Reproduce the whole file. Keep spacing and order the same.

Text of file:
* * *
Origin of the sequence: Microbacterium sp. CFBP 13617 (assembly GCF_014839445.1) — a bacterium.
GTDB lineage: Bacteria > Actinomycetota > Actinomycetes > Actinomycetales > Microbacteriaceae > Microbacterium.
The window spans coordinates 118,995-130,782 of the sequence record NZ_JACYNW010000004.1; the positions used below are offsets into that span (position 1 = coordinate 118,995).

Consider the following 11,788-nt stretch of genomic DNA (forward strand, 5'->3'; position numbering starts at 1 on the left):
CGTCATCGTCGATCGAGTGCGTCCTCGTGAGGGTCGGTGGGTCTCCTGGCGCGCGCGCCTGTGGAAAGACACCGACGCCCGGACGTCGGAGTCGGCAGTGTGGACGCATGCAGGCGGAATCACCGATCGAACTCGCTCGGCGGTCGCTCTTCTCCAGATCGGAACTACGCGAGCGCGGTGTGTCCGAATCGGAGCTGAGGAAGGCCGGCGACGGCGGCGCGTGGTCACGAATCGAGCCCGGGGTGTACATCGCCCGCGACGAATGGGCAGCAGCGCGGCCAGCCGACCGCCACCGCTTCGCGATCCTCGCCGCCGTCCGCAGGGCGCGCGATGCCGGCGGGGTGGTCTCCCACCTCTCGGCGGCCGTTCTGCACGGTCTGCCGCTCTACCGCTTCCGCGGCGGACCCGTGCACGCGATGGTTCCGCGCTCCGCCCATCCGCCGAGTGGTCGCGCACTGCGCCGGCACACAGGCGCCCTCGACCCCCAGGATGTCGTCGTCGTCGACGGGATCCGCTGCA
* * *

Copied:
Origin of the sequence: Microbacterium sp. CFBP 13617 (assembly GCF_014839445.1) — a bacterium.
GTDB lineage: Bacteria > Actinomycetota > Actinomycetes > Actinomycetales > Microbacteriaceae > Microbacterium.
The window spans coordinates 118,995-130,782 of the sequence record NZ_JACYNW010000004.1; the positions used below are offsets into that span (position 1 = coordinate 118,995).

Consider the following 11,788-nt stretch of genomic DNA (forward strand, 5'->3'; position numbering starts at 1 on the left):
CGTCATCGTCGATCGAGTGCGTCCTCGTGAGGGTCGGTGGGTCTCCTGGCGCGCGCGCCTGTGGAAAGACACCGACGCCCGGACGTCGGAGTCGGCAGTGTGGACGCATGCAGGCGGAATCACCGATCGAACTCGCTCGGCGGTCGCTCTTCTCCAGATCGGAACTACGCGAGCGCGGTGTGTCCGAATCGGAGCTGAGGAAGGCCGGCGACGGCGGCGCGTGGTCACGAATCGAGCCCGGGGTGTACATCGCCCGCGACGAATGGGCAGCAGCGCGGCCAGCCGACCGCCACCGCTTCGCGATCCTCGCCGCCGTCCGCAGGGCGCGCGATGCCGGCGGGGTGGTCTCCCACCTCTCGGCGGCCGTTCTGCACGGTCTGCCGCTCTACCGCTTCCGCGGCGGACCCGTGCACGCGATGGTTCCGCGCTCCGCCCATCCGCCGAGTGGTCGCGCACTGCGCCGGCACACAGGCGCCCTCGACCCCCAGGATGTCGTCGTCGTCGACGGGATCCGCTGCA